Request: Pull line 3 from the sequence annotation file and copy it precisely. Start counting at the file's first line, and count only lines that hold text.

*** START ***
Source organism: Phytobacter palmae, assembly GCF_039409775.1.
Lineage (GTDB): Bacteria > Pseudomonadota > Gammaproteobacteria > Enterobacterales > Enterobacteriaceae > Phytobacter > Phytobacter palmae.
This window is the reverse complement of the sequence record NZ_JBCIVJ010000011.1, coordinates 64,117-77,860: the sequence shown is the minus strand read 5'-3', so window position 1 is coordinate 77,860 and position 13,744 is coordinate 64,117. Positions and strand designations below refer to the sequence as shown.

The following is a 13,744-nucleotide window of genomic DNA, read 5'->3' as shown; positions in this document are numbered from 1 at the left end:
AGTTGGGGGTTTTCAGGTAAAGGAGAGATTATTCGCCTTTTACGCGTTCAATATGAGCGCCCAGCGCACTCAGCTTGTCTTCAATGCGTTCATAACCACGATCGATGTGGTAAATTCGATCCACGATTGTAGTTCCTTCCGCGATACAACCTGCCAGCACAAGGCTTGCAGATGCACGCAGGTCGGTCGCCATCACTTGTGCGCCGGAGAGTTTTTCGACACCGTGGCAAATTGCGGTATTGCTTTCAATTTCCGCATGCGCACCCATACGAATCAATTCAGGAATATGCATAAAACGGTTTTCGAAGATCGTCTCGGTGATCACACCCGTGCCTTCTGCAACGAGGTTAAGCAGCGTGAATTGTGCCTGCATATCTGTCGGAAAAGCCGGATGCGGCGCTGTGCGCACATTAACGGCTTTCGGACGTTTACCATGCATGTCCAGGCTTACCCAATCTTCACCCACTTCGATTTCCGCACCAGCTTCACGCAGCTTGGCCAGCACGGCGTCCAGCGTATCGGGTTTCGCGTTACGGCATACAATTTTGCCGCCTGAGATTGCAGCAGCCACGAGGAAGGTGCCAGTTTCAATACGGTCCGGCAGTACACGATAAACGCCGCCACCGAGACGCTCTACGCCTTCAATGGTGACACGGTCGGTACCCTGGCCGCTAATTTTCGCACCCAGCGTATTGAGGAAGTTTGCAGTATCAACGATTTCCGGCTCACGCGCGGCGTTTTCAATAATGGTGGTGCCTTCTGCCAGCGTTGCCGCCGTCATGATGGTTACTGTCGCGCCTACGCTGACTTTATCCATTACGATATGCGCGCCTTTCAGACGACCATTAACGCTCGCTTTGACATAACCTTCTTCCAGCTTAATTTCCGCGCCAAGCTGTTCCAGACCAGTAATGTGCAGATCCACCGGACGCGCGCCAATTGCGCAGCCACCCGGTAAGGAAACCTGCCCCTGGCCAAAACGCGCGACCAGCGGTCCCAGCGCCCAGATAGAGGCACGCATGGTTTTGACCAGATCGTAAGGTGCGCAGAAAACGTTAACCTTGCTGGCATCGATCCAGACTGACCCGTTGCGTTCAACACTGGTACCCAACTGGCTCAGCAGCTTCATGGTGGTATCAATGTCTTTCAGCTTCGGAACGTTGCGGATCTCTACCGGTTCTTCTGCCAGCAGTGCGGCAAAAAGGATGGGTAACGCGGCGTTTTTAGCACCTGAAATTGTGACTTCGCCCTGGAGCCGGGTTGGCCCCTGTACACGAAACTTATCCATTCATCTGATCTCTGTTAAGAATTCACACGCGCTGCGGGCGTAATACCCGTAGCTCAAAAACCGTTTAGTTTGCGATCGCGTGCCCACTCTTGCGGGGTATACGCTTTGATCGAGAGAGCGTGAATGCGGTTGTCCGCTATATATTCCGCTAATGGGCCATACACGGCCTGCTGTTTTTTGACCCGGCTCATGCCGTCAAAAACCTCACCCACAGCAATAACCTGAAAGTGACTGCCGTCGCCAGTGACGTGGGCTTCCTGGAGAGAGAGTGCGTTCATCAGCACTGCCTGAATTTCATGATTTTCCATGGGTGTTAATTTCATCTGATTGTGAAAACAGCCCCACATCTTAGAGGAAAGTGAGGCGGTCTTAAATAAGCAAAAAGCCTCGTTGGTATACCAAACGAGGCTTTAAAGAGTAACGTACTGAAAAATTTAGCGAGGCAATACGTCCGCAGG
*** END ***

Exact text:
This window is the reverse complement of the sequence record NZ_JBCIVJ010000011.1, coordinates 64,117-77,860: the sequence shown is the minus strand read 5'-3', so window position 1 is coordinate 77,860 and position 13,744 is coordinate 64,117. Positions and strand designations below refer to the sequence as shown.